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Getting Tossed =/= Winning Games

One of those age old myths is that a manager getting ejected from a game can will his team to victory. Atlanta Braves manager Bobby Cox is the all-time leader in ejections, and his players seem to buy into it:

"Whether it's a string of base hits or we get our brains beat in," Jones said, "one way or another, it seems like momentum turns whenever he (Cox) gets ejected."  

In that same article writer Brian Walton looked at the rankings of ejections and wins of the top 10 all-time. Surprisingly - or perhaps not - the leader in ejections per games managed, Bill Dahlen in nearly 11% of his total games, was last in winning, meanwhile the least ejected, Tony LaRussa, was fifth in victories.

We see manager ejections on highlight reels constantly, the more vulgar the better, kicking dirt on the umpire? Excellent, crawling and throwing rosin bag grenades? Everyone will know your name within a week.

Taking the 2007 season and number of ejections per managers I decided to see just how much validity the adage that managers getting tossed igniting their teams to victory holds.  By taking each manager ejection account and seeing their team's record in the games compared to their seasonal winning percentage we try and establish if there's any relationship between the two.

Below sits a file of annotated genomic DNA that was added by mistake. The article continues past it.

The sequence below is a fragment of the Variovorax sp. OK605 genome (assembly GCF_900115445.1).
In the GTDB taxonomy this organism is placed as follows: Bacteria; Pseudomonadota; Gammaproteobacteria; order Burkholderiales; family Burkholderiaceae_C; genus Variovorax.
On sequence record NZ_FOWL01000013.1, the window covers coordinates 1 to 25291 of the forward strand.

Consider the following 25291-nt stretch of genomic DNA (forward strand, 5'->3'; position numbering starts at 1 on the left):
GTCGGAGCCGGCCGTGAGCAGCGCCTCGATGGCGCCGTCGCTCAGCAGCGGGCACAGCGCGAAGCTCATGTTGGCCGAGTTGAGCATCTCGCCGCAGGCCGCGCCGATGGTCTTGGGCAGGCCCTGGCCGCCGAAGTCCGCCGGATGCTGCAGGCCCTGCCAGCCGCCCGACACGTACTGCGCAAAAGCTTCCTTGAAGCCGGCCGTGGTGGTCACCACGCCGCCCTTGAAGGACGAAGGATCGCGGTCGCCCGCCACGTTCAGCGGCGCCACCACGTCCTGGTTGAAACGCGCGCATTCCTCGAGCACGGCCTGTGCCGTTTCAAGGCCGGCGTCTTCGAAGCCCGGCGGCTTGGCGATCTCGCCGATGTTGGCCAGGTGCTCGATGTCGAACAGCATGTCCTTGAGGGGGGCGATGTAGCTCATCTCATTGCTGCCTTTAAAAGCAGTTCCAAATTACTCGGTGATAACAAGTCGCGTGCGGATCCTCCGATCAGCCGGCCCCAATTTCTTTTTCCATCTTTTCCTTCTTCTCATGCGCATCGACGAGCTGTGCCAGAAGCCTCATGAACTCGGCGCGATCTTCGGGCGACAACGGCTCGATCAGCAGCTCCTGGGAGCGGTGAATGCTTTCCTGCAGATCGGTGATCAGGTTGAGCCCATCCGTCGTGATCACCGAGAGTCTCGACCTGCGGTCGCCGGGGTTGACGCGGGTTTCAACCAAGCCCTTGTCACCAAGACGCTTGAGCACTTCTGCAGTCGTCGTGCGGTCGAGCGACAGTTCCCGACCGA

Take Terry Francona, his team won the World Series and 96 games during the regular season, he was also tied for second place in manager ejections, yet his team only won half of the games he got tossed from. Seattle managers Mike Hargrove and Jim McLaren got tossed in three games total, each was in a Seattle blowout loss. Manny Acta of Washington saw one game from the showers, his team won that game - does that mean he's a master motivator? Same with Joe Torre, the Yankees were 2-0 in games he got rang up.

League-wide there must be one winner and one loser in each game, meaning a 50% win/loss record overall, in games where at least one manager is ejected teams won 30 of 68 cases, a 44.1% of victory. Below the chart shows the correlation between winning teams and ejections - showcasing the pure randomness of winning a game in which your manager has been ejected.

The results shouldn't be too much of a shock; after all most ejections fall into two situations could lead to an ejection: either a manager is upset at a close call in a tight game or a manager is tired of seeing a lackluster effort from his team and gets thrown out. One thing is clear; there's no "right" temperamental for a manager if he wants to win, each manager was tossed at least once, but each had varying team results.

Scout Article
2007 Ejections